Got community WiFi? Facebook help promote that in the future!

According to VentureBeat, Facebook is testing a feature that will highlight nearby public WiFi hotspots…

Facebook has begun early testing of a feature designed to highlight places where you can access free and public Wi-Fi near you. The social networking company confirmed that its Wi-Fi discovery feature is being rolled out now, though it appears to only be in select countries.

“To help people stay connected to the friends and experiences they care about, we are rolling out a new feature that surfaces open Wi-Fi networks associated with nearby places,” a Facebook spokesperson shared with VentureBeat.

It seems like a feature that would be useful enough (and a way to hone advertising, so profitable to Facebook) to get traction. It also seems like easy marketing for businesses and communities that have hotspots.

Several of the Blandin Broadband Communities have built public hot spots for the community to help people without broadband at home to get access. Many have done clever advertising locally to promote the WiFi and the businesses that host it – this might be a way to spread the word to travelers who might choose to stop based on access.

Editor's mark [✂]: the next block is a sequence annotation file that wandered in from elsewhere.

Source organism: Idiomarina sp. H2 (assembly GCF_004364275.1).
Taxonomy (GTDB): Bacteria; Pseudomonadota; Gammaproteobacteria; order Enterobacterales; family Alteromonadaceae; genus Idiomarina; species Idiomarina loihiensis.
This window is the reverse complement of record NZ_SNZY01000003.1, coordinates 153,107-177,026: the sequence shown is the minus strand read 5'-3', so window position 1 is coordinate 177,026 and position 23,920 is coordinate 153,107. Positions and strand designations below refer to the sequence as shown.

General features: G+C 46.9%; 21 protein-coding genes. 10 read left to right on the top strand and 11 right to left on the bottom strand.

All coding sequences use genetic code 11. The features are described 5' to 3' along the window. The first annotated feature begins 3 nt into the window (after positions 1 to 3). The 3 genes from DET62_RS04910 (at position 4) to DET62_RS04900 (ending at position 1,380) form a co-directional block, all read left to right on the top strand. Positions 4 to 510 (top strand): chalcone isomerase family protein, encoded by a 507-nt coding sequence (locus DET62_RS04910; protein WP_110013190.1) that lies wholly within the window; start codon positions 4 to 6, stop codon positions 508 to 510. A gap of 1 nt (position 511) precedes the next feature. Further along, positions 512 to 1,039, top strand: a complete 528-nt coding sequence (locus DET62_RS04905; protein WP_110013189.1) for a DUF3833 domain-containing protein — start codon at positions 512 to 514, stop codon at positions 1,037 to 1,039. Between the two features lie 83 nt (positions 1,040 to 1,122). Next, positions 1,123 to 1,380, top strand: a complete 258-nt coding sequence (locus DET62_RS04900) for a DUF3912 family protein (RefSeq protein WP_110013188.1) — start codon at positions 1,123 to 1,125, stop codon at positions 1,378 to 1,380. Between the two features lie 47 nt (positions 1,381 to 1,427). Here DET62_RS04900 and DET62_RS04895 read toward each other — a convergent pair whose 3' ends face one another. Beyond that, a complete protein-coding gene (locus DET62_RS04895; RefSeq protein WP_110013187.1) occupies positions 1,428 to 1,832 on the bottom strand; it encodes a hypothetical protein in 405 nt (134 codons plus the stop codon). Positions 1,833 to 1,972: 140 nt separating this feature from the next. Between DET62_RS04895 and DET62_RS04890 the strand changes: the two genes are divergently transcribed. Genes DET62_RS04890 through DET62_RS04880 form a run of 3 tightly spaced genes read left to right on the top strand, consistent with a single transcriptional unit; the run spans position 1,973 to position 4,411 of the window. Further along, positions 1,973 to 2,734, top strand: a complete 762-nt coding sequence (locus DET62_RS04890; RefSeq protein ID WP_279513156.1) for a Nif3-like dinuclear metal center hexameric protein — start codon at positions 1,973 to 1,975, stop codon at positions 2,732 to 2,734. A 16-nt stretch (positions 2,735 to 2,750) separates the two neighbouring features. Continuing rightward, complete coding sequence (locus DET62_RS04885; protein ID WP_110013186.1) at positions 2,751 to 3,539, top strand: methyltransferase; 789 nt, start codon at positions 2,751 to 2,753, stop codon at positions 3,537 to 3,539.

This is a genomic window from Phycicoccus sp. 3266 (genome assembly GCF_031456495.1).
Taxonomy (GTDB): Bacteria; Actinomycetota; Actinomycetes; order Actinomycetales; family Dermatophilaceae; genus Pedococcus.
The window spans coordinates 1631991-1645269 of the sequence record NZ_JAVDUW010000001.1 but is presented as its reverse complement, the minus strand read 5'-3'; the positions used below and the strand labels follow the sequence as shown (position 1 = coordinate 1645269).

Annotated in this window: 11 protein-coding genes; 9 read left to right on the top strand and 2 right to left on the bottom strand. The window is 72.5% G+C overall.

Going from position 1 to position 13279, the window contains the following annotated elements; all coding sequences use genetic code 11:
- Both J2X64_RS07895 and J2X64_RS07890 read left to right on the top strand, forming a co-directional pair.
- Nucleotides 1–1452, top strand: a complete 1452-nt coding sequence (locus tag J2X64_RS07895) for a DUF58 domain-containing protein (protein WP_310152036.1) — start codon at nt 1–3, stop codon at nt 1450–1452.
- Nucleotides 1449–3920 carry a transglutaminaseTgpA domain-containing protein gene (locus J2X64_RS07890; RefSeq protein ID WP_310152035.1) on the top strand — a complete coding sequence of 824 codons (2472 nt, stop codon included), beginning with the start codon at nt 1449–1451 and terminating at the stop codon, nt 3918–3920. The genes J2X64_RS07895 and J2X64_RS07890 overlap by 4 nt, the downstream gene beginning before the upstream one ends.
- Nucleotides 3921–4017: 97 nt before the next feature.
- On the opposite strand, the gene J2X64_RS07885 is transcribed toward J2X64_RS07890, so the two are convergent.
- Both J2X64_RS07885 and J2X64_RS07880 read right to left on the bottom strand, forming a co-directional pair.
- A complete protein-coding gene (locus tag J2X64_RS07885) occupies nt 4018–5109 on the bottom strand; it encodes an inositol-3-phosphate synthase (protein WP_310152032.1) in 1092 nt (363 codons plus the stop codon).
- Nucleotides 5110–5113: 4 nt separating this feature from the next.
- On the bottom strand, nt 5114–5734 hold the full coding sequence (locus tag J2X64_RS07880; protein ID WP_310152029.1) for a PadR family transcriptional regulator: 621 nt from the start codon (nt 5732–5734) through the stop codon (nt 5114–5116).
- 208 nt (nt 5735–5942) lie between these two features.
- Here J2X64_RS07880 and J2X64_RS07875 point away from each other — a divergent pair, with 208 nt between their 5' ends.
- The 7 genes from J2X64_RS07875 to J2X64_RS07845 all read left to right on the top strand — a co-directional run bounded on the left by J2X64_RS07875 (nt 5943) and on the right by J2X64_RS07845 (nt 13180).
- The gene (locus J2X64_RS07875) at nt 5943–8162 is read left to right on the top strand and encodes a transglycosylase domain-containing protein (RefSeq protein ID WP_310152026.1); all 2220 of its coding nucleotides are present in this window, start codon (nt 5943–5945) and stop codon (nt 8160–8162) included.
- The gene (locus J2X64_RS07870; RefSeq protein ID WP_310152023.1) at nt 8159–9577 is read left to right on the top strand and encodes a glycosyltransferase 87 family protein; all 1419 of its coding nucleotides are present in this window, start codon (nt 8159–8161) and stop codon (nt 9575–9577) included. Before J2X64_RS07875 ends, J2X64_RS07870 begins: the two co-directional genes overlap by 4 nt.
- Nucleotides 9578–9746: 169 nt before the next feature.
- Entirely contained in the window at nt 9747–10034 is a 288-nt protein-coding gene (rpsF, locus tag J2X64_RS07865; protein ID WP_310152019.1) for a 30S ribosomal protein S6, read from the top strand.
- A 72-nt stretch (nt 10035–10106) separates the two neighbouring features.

Maybe it seems like a great idea because tomorrow I’ll be driving home from Chicago – but all things being equal I will always choose a pit stop with WiFi so that my kids can quickly download whatever videos they want and I can upload whatever work I’m doing without pushing our data cap fee to four digits. And part what I save on the data cap gets spent on lunch or treat or headphones or other road trip emergencies.

Webinar Archive: Census 2020: The Count Starts Now

Pleased to share the information from yesterday’s webinar – Census 2020: The Count Starts Now…